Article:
Along with celebrating goals, making fun of opposing and “bandwagon” fans and eating greasy, overpriced food, there’s one activity that tends to bond fans of all 30 NHL teams: mercilessly booing officials. Chances are, every fan base has cursed a ref for (what’s usually) a human mistake while fastening a tin foil hat of suspicion.
It brings up an interesting question, though: which fans are most justified in their (assumed) metaphorical fashion statements? Following in last year’s footsteps, I decided to use NHL.com’s team stats to find out which squads have benefited and lost the most from the referees’ whistle.
(Key: “PP Opp” = power-play opportunities, “TS” = times shorthanded and net chances represents the difference between the two.)
As you can see, the Florida Panthers didn’t just have charity points on their side this season – they also drew 47 more power plays than penalties received. Meanwhile, Dallas Stars fans will nod their heads sadly when they notice that their team went on the PK 59 more times than they had man advantages. That’s essentially an extra penalty to kill in two out of every three games.
You only need to reach down to the fourth-ranked Columbus Blue Jackets to see the first team that couldn’t take advantage of such a disparity. One cannot help but wonder if the Blue Jackets could make a huge turnaround next season if they receive the same advantages (317 power play opportunities!), which is obviously no guarantee. Yet with a potentially luckier James Wisniewski and a full season of Jack Johnson in tow, you never know if they did generate a lot of 5-on-4’s in 2012-13. The Carolina Hurricanes also failed to take advantage of penalty perks by missing the postseason. (Toronto rounds out that group, but they didn’t have quite as much of a dramatic advantage.)
Meanwhile, the five teams that received the worst “treatment” missed the playoffs, while sixth-worst Washington (-21) barely squeaked in as the seventh seed.
Coming soon: A look at which teams benefited or suffered the most from officiating since the lockout.
It sounds like Sam Gagner may determine his destination for 2015-16 in the near future.
The Columbus Dispatch’s Aaron Portzline reports that the Columbus Blue Jackets are close to signing Gagner to a one-year, one-way deal. Such an agreement might not be made official until Monday, according to Portzline.
After a bumpy season with the Philadelphia Flyers in which he spent some time in the AHL, Gagner must especially appreciate the one-way nature of his next contract.
The Blue Jackets aren’t the only team interested in the 26-year-old, as his name was also connected to the Vancouver Canucks:
It looks like the still-quite-young scorer will get a clean slate after bouncing around and being defined by a bloated contract originally signed with the Edmonton Oilers.
(Remember when he broke one of Wayne Gretzky’s records?)
Gagner’s presence could make life easier for the likes of Boone Jenner:
It’s conceivable that Gagner could enjoy a nice rebound season if used in a specialized, protected role. The Blue Jackets may very well be the right fit.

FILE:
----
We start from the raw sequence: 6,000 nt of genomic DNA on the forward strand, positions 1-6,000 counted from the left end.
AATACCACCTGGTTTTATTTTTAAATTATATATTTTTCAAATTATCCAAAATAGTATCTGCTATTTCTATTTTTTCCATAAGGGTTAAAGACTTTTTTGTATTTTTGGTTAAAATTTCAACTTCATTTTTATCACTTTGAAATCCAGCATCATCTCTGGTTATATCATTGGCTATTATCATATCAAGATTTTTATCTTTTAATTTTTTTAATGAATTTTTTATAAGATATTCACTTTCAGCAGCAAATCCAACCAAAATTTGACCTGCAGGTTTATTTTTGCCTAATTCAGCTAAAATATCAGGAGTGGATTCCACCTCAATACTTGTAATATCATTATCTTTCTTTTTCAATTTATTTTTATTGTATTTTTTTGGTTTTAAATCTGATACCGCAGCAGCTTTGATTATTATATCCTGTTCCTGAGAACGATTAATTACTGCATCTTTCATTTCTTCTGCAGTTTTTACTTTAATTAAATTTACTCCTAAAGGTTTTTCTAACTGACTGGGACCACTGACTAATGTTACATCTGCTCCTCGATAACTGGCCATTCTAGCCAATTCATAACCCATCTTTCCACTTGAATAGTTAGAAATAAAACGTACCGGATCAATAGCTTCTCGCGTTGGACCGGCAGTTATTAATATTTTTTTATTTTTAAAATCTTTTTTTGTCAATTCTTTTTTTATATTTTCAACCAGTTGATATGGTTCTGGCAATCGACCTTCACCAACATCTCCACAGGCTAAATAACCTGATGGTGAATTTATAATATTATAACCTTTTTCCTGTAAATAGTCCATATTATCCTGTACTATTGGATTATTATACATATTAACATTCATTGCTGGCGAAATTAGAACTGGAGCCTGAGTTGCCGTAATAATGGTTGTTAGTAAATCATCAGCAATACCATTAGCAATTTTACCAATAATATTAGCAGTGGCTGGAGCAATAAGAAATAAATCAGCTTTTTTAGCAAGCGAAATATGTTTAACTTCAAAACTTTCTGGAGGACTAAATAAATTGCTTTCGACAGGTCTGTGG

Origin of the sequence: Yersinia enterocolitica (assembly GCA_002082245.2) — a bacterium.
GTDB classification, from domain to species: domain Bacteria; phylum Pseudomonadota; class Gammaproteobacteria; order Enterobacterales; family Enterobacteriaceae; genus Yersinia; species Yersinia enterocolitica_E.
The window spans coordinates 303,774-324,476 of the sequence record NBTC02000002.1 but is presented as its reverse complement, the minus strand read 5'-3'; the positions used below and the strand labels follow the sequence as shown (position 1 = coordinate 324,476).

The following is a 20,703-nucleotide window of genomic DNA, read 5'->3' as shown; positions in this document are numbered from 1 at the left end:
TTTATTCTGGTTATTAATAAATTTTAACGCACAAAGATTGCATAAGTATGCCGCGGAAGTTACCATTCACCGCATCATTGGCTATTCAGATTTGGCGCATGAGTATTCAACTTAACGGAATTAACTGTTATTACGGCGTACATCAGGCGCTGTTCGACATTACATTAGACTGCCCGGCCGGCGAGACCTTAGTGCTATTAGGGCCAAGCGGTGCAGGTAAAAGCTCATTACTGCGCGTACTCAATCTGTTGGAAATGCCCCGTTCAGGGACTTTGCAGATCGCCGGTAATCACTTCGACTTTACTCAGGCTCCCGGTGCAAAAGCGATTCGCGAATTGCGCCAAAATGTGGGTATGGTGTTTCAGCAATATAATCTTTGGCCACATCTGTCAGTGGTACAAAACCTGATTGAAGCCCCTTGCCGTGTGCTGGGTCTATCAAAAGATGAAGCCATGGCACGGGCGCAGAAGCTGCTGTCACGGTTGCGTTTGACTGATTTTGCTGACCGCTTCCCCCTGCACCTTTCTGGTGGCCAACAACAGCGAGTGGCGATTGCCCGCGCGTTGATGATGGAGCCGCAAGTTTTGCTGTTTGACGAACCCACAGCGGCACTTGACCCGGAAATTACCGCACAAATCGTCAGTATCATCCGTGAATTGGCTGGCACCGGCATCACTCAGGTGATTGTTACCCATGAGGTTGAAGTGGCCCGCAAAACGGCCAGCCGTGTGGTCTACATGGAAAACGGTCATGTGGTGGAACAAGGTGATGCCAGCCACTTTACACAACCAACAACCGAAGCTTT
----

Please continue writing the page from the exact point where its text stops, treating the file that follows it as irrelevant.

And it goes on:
… And on the other hand, the deficits in Gagner’s all-around game could at least provide some John Tortorella rage and entertainment.
The Mannheim Eagles announced that German forward Jochen Hecht is retiring from hockey.
(It’s OK to be a little bewildered that he was still playing, just don’t be too mean about it.)
Hecht played 833 regular season games and 59 playoff contests at the NHL level, making his greatest mark as a member of the Buffalo Sabres.
His last bit of NHL action came in 2012-13, when he scored 14 points in 47 games for Buffalo.
Since then, he wrapped up his career with the Mannheim Eagles, a team he’s sporadically played for since 1994-95.
Honestly, it’s weird to see Hecht in any sweater not related to German’s national teams, the Eagles or Sabres, even though the Blues actually drafted him:
Then again, he could also look odd in a certain Sabres sweater.
Apparently he got the NHL 16 Hockey Ultimate Card treatment:
Plenty of Sabres fans and reporters fondly remember Hecht, so here’s to a nice career.
Sometimes you just need a reminder that a remarkable thing actually is happening.
Saturday presented the latest evidence that the NHL coming to Las Vegas isn’t just a collective fever dream, as the still-nameless franchise noted that they’ve begun the process to install ice at T-Mobile Arena for the first time.
It’s not the prettiest picture, but it means a lot:
While setting up the first sheet of ice is a physical sign that things are coming together, the front office side will dictate the sort of team that eventually plays on it.
For more insight into that process, Puck Daddy takes a look at Murray Craven, who appears to be a key part of bringing things together … even if it’s difficult to nail down a specific title.
From the Department of Sights You Can’t Un-see: the Milwaukee Admirals are going to unleash hockey-playing bobbleheads for Donald Trump and Hillary Clinton “this fall.”
The Nashville Predators’ AHL affiliate continues the fine tradition of headline-grabbing and all-around-odd promotions from the league.
/Pours one out for the Bakersfield Condors and their Seinfeld “puffy” shirts.
Feast your eyes on the rather disturbing duo:
(The replies to that tweet aren’t too weird yet, but it would probably be wise to stay away nonetheless.)
Naturally, there are other bobblehead options available for the two Presidential front-runners, with the Trump ones being especially entertaining.